"Simeon and Levi are brethren:" emphatically brethren in the full sense of the word; not merely as having the same parents, but in their modes of thought and action. "Weapons of wickedness are their swords." The ἅπαξ lec. מכרת is rendered by Luther, etc., weapons or swords, from כּוּר = כּרה, to dig, dig through, pierce: not connected with μάχαιρα. L. de Dieu and others follow the Arabic and Aethiopic versions: "plans;" but חמס כּלי, utensils, or instruments, of wickedness, does not accord with this. Such wickedness had the two brothers committed upon the inhabitants of Shechem (Gen 34:25.), that Jacob would have no fellowship with it. "Into their counsel come not, my soul; with their assembly let not my honour unite." סוד, a council, or deliberative consensus. תּחד, imperf. of יחד; כּבודי, like Psa 7:6; Psa 16:9, etc., of the soul as the noblest part of man, the centre of his personality as the image of God. "For in their wrath have they slain men, and in their wantonness houghed oxen." The singular nouns אישׁ and שׁור, in the sense of indefinite generality, are to be regarded as general rather than singular, especially as the plural form of both is rarely met with; of אישׁ, only in Psa 141:4; Pro 8:4, and Isa 53:3; of שׁור־שׁור, only in Hos 12:12. רצון: inclination, here in a bad sense, wantonness. עקּר: νευροκοπεῖν, to sever the houghs (tendons of the hind feet), - a process by which animals were not merely lamed, but rendered useless, since the tendon once severed could never be healed again, whilst as a rule the arteries were not cut so as to cause the animal to bleed to death (cf. Jos 11:6, Jos 11:9; Sa2 8:4). In Gen 34:28 it is merely stated that the cattle of the Shechemites were carried off, not that they were lamed. But the one is so far from excluding the other, that it rather includes it in such a case as this, where the sons of Jacob were more concerned about revenge than booty. Jacob mentions the latter only, because it was this which most strikingly displayed their criminal wantonness. On this reckless revenge Jacob pronounces the curse, "Cursed be their anger, for it was fierce; and their wrath, for it was cruel: I shall divide them in Jacob, and scatter them in Israel." They had joined together to commit this crime, and as a punishment they should be divided or scattered in the nation of Israel, should form no independent or compact tribes. This sentence of the patriarch was so fulfilled when Canaan was conquered, that on the second numbering under Moses, Simeon had become the weakest of all the tribes (Num 26:14); in Moses' blessing (Deut 33) it was entirely passed over; and it received no separate assignment of territory as an inheritance, but merely a number of cities within the limits of Judah (Jos 19:1-9). Its possessions, therefore, became an insignificant appendage to those of Judah, into which they were eventually absorbed, as most of the families of Simeon increased but little (Ch1 4:27); and those which increased the most emigrated in two detachments, and sought out settlements for themselves and pasture for their cattle outside the limits of the promised land (Ch1 4:38-43). Levi also received no separate inheritance in the land, but merely a number of cities to dwell in, scattered throughout the possessions of his brethren (Josh 21:1-40). But the scattering of Levi in Israel was changed into a blessing for the other tribes through its election to the priesthood. Of this transformation of the curse into a blessing, there is not the slightest intimation in Jacob's address; and in this we have a strong proof of its genuineness. After this honourable change had taken place under Moses, it would never have occurred to any one to cast such a reproach upon the forefather of the Levites. How different is the blessing pronounced by Moses upon Levi (Deu 33:8.)! But though Jacob withdrew the rights of primogeniture from Reuben, and pronounced a curse upon the crime of Simeon and Levi, he deprived none of them of their share in the promised inheritance. They were merely put into the background because of their sins, but they were not excluded from the fellowship and call of Israel, and did not lose the blessing of Abraham, so that their father's utterances with regard to them might still be regarded as the bestowal of a blessing (Gen 49:28).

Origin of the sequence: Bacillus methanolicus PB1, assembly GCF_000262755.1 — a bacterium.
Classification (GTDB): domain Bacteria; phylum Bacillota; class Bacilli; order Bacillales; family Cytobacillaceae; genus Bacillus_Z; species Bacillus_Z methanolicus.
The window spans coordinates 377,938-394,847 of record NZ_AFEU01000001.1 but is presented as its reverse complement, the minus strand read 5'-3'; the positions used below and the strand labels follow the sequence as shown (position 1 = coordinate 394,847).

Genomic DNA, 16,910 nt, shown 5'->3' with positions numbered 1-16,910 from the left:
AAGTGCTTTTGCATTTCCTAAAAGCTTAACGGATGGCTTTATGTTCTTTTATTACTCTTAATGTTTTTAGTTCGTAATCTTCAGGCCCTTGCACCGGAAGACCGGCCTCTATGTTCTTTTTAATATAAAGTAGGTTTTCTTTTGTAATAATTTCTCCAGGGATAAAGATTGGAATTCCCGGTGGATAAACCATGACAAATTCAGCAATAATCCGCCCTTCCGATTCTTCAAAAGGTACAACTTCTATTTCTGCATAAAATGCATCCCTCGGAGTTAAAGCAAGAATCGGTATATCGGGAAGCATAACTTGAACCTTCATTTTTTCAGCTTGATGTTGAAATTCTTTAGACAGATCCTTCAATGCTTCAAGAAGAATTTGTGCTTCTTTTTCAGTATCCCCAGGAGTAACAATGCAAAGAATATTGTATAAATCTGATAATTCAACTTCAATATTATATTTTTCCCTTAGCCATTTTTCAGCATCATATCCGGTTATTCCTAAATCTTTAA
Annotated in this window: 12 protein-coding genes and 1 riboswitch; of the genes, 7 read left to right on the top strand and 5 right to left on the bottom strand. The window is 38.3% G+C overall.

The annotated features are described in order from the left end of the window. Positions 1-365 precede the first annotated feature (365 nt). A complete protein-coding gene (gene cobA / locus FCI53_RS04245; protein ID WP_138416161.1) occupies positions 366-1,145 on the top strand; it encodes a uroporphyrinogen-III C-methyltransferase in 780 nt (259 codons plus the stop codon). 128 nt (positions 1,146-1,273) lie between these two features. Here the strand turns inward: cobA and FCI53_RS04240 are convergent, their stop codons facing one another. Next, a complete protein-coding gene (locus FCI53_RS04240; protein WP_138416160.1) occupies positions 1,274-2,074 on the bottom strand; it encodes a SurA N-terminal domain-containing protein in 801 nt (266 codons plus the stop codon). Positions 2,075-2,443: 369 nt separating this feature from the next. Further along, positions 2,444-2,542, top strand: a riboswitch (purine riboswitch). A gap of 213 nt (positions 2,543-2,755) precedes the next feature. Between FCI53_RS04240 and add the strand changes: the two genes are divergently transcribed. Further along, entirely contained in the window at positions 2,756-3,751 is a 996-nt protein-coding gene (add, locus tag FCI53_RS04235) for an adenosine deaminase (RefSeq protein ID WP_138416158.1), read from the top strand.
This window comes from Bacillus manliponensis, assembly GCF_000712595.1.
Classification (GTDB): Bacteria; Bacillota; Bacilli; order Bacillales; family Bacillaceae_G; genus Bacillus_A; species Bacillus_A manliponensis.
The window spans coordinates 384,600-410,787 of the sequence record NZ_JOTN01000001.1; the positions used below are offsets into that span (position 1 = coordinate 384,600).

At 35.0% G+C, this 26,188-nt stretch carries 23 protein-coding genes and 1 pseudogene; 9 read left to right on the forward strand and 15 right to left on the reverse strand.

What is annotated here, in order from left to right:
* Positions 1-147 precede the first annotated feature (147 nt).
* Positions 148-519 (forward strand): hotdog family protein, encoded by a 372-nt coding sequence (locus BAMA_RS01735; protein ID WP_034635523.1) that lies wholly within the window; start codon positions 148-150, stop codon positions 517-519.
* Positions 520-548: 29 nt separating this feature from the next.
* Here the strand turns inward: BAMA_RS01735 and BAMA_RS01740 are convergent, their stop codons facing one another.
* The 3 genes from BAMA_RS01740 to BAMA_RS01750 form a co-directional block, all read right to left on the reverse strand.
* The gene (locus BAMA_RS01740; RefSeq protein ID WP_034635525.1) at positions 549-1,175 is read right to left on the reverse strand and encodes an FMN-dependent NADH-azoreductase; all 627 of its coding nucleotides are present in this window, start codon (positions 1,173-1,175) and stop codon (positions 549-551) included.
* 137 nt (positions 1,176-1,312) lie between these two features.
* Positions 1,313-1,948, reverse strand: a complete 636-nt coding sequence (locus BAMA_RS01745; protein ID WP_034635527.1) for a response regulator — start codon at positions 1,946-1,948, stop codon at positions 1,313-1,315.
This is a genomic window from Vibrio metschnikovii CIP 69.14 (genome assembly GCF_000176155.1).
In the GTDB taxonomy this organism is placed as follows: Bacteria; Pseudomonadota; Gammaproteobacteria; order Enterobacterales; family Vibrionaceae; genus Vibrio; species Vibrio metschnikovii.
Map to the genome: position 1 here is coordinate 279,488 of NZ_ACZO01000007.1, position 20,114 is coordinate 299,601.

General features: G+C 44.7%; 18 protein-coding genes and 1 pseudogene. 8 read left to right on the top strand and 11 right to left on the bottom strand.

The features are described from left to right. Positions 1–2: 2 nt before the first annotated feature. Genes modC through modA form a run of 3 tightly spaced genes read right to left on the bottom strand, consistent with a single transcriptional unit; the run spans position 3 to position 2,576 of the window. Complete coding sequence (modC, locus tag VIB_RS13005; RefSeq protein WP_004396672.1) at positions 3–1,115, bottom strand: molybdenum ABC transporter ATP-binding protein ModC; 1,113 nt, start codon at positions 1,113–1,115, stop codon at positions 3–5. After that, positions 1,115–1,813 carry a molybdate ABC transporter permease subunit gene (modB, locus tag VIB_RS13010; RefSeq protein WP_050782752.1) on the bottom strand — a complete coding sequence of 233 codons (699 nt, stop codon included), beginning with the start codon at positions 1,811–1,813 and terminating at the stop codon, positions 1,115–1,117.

Judah, the fourth son, was the first to receive a rich and unmixed blessing, the blessing of inalienable supremacy and power. "Judah thou, thee will thy brethren praise! thy hand in the neck of thy foes! to thee will thy father's sons bow down!" אתּה, thou, is placed first as an absolute noun, like אני in Gen 17:4; Gen 24:27; יודוּך is a play upon יהוּדה like אודה in Gen 29:35. Judah, according to Gen 29:35, signifies: he for whom Jehovah is praised, not merely the praised one. "This nomen, the patriarch seized as an omen, and expounded it as a presage of the future history of Judah." Judah should be in truth all that his name implied (cf. Gen 27:36). Judah had already shown to a certain extent a strong and noble character, when he proposed to sell Joseph rather than shed his blood (Gen 37:26.); but still more in the manner in which he offered himself to his father as a pledge for Benjamin, and pleaded with Joseph on his behalf (Gen 43:9-10; Gen 44:16.); and it was apparent even in his conduct towards Thamar. In this manliness and strength there slumbered the germs of the future development of strength in his tribe. Judah would put his enemies to flight, grasp them by the neck, and subdue them (Job 16:12, cf. Exo 23:27; Psa 18:41). Therefore his brethren would do homage to him: not merely the sons of his mother, who are mentioned in other places (Gen 27:29; Jdg 8:19), i.e., the tribes descended from Leah, but the sons of his father-all the tribes of Israel therefore; and this was really the case under David (Sa2 5:1-2, cf. Sa1 18:6-7, and Sa1 18:16). This princely power Judah acquired through his lion-like nature.